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Coal-Bed Methane Potential of Central Appalachian Basin

J. R. Kelafant, V. A. Kuuskraa, D. E. Wicks

Coal-bed methane in the Central Appalachian basin represents a significant potential source of natural gas. The numerous relatively thick coal beds of attractive rank and depth offer the promise of large, low-cost reserves of natural gas. The proximity of the supply source to northeastern and mid-Atlantic markets and the established pipeline infrastructure in the basin will afford a premium for Appalachian basin gas, which will enhance the area's economic outlook.

ICF-Lewin Energy, under the sponsorship of the Gas Research Institute, is completing a resource economics study of coal-bed methane in the Central Appalachian basin. As part of this study, five major Pennsylvanian age coal beds that hold the most potential for containing large volumes of gas are being studied in detail. These coal beds are the Pocahontas No. 3, Pocahontas No. 4, Beckley, Sewell, and Jawbone.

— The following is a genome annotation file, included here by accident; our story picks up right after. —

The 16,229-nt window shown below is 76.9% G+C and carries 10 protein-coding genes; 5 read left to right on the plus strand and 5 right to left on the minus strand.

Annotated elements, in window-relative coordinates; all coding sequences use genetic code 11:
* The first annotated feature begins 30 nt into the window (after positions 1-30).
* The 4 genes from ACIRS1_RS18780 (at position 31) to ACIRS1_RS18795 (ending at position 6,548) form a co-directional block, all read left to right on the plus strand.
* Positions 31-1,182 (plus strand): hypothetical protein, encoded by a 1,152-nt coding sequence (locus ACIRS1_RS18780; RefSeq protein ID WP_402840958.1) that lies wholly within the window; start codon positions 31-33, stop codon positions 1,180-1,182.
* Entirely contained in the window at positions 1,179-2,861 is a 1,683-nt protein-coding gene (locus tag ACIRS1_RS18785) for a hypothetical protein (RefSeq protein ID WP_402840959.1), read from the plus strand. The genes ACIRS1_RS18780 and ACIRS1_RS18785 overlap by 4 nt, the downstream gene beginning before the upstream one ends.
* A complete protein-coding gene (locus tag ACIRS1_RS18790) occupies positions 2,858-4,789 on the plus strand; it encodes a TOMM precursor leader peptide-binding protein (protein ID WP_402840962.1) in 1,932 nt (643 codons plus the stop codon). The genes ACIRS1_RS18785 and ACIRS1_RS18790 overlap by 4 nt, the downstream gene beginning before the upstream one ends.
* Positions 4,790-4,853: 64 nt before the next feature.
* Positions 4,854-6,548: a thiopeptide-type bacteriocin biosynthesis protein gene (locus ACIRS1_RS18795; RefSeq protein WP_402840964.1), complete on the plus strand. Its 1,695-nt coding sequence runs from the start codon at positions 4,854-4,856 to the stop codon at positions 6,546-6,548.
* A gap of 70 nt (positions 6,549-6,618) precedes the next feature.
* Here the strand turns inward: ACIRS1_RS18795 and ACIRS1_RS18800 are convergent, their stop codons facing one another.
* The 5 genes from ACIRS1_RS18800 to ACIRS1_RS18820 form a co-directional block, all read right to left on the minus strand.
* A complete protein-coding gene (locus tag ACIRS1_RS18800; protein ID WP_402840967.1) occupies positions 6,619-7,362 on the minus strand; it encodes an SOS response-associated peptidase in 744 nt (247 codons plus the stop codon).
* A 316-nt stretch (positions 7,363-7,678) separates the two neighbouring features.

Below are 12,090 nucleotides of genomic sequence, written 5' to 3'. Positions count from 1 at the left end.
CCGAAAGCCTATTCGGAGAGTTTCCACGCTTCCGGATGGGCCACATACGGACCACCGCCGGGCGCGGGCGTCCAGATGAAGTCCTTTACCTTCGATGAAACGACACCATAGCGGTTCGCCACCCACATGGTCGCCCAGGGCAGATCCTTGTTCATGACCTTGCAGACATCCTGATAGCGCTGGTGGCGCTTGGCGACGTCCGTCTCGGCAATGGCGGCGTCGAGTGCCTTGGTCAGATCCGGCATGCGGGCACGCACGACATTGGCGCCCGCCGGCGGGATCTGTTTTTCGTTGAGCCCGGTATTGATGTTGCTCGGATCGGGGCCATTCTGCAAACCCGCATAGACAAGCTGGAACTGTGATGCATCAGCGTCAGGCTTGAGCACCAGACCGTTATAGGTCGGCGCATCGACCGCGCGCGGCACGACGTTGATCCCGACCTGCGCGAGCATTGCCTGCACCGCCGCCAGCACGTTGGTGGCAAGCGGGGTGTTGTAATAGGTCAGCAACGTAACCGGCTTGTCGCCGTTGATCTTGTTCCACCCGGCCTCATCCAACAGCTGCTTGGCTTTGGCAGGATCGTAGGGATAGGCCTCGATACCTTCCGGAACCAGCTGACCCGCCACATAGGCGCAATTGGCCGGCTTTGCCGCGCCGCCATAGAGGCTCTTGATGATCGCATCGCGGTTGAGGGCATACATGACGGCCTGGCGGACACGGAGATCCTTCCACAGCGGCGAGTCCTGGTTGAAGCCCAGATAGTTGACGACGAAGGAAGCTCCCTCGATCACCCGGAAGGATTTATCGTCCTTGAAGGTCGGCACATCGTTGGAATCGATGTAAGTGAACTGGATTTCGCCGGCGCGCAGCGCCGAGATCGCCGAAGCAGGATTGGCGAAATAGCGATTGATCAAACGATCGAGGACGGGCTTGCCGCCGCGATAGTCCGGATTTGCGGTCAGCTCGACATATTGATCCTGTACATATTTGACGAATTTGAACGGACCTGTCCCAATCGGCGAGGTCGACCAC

The preliminary estimate of gas in place for the Central Appalachian basin is between 20 and 40 tcf, with a considerable portion of this resource potentially economic at today's gas prices. A more refined estimate will emerge upon completion of the study. Multiple completions will probably be the most economic means of completing the coal-bed wells, as several of the target coal beds can be found in a vertical sequence.

AAPG Search and Discovery Article #91031©1988 AAPG Eastern Section, Charleston, West Virginia, 13-16 September 1988.